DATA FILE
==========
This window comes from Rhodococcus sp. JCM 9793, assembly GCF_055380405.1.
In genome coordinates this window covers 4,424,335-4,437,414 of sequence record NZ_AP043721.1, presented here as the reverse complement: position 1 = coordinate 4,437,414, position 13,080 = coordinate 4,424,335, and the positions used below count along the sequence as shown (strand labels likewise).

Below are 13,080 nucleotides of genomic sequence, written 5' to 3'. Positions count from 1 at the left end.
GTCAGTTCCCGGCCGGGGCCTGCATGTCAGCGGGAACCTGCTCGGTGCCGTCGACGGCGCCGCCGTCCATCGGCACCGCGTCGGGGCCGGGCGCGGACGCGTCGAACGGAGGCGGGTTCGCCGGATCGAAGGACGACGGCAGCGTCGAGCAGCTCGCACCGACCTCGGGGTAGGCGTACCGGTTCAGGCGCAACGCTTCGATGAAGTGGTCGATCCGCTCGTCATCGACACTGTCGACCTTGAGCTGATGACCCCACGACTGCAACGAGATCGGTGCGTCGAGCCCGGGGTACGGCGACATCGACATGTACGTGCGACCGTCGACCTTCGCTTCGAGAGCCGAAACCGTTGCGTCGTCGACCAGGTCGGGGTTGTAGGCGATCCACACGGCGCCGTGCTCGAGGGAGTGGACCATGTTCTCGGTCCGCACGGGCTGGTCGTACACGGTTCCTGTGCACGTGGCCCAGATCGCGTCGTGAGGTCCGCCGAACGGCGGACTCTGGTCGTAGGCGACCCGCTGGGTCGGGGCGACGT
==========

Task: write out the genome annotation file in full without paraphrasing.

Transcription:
This window comes from Rhodococcus sp. JCM 9793, assembly GCF_055380405.1.
In genome coordinates this window covers 4,424,335-4,437,414 of sequence record NZ_AP043721.1, presented here as the reverse complement: position 1 = coordinate 4,437,414, position 13,080 = coordinate 4,424,335, and the positions used below count along the sequence as shown (strand labels likewise).

Below are 13,080 nucleotides of genomic sequence, written 5' to 3'. Positions count from 1 at the left end.
GTCAGTTCCCGGCCGGGGCCTGCATGTCAGCGGGAACCTGCTCGGTGCCGTCGACGGCGCCGCCGTCCATCGGCACCGCGTCGGGGCCGGGCGCGGACGCGTCGAACGGAGGCGGGTTCGCCGGATCGAAGGACGACGGCAGCGTCGAGCAGCTCGCACCGACCTCGGGGTAGGCGTACCGGTTCAGGCGCAACGCTTCGATGAAGTGGTCGATCCGCTCGTCATCGACACTGTCGACCTTGAGCTGATGACCCCACGACTGCAACGAGATCGGTGCGTCGAGCCCGGGGTACGGCGACATCGACATGTACGTGCGACCGTCGACCTTCGCTTCGAGAGCCGAAACCGTTGCGTCGTCGACCAGGTCGGGGTTGTAGGCGATCCACACGGCGCCGTGCTCGAGGGAGTGGACCATGTTCTCGGTCCGCACGGGCTGGTCGTACACGGTTCCTGTGCACGTGGCCCAGATCGCGTCGTGAGGTCCGCCGAACGGCGGACTCTGGTCGTAGGCGACCCGCTGGGTCGGGGCGACGT